Foto Colectania presents an exhibition that brings together a selection of photographic works from the famous German-American collection
. With more than a hundred images of great masters such as August Sander, Richard Avedon or Seydou Keïta and contemporary photographers like Samuel Fosso, Zhang Huan or Guy Tillim.
. The exhibition explains how photographers, through different cultures and historical periods, have used portraiture to explore the notion of gender or identity.
This exhibition shows how photographers from different cultures and historical periods have used the power of portraiture to affirm or question the social stereotypes created around themes of gender, social class and nationality. Structures of Identity invites us to reflect on how portrait photography has evolved, visualizing the political and cultural factors that shape individual and collective subjectivities, with a particular focus on the relationship between self-representation and social identity.
The exhibition begins its journey presenting remarkable examples of historical and vernacular photographs of unknown authors. Thus, the exhibition shows us how from the origins of photography in the 1840s, the portraits of individuals, from the family album to the photograph from the police, denote social hierarchies.
The most iconic work of photographers such as August Sander, Richard Avedon or Seydou Keïta are complemented by photographs by contemporary artists such as Samuel Fosso, Guy Tillim or Zhang Huan. Thus we find the emblematic project of August Sander Rostros of our time that, through sixty portraits of workers, farmers, students, artists and the bourgeoisie in general, wanted to show the archetypes of the Germany of the early twentieth century. The exhibition also includes the ambitious project of the renowned photographer Richard Avedon, La familia (1974), an order by the magazine Rolling Stone to tell the pantheon of the American political class through a series of sharp portraits of the political power clique. The project of the Nigerian J.D.'Okhai Ojeikere, who embarked on the ambitious project of systematically registering Nigeria's cultural elements through a wide variety of women's hairstyles that remind us of delicate sculptures, should also be highlighted.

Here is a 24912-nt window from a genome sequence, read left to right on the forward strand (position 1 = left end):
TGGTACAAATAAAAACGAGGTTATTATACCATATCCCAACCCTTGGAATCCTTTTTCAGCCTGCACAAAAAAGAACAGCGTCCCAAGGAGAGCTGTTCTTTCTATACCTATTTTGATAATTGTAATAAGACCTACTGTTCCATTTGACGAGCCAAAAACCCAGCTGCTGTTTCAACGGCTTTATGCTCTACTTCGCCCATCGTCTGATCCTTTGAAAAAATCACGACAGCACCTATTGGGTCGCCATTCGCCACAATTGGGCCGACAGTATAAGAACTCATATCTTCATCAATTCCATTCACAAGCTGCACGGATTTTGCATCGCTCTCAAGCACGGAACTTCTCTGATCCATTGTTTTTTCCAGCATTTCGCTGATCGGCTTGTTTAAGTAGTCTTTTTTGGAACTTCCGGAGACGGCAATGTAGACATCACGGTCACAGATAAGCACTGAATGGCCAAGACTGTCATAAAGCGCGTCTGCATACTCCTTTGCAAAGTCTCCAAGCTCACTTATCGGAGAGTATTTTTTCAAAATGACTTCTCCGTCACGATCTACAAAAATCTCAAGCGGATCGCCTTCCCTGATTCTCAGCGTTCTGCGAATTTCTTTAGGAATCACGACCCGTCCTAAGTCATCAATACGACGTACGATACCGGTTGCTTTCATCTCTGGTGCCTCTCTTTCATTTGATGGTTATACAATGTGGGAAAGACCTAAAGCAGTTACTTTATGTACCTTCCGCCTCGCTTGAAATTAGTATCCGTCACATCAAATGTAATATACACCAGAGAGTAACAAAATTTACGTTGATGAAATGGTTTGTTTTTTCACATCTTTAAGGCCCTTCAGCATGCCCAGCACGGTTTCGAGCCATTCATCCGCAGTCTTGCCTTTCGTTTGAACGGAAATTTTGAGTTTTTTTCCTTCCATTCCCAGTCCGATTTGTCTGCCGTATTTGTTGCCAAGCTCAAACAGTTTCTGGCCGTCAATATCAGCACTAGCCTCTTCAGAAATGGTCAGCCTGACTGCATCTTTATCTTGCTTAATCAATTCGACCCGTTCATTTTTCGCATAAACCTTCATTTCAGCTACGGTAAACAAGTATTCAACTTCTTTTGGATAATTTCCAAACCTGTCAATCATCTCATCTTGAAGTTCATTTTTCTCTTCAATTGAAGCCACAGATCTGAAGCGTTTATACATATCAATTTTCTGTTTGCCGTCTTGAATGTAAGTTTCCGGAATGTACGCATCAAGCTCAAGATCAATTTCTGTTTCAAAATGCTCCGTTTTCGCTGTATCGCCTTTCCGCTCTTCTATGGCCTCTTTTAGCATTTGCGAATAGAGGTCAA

The selection of works for this exhibition thus emphasizes the work of artists who have used the portrait to subvert visual expectations and challenge the identification markers, questioning the notion of a stable and authentic "I".
In short, this new exhibition highlights the different ways in which subjectivity and social identity are built and the value they have within the history of the medium. In addition, it illustrates The Walther Collection's effort to explore the history of photography beyond conventional, temporal, cultural and geographic boundaries.
About The Walther Collection
The Walther Collection is an art Foundation dedicated to the critical understanding of historical and contemporary photography and related media. Through a program of international exhibitions, the intense practice of collecting, research and academic publications, The Walther Collection aims to highlight the social uses of photography and expand the history of the medium worldwide.
At its Neu-Ulm campus (Germany), its Project Space in New York City and with traveling installations around the world, The Walther Collection presents thematic and monographic exhibitions drawn from its wide range of photographs and media art: Chinese collections, Japanese and European of modern and contemporary works, nineteenth-century photographs of Europe and Africa, and vernacular images taken by cameras from around the world.
The educational program of the collection is complemented by lectures and public screenings, international academic symposiums and a series of catalogs and monographs, co-edited by Steidl, highly appreciated by critics.
Exhibition organized with The Walther Collection with the special collaboration of the Banco Sabadell Foundation.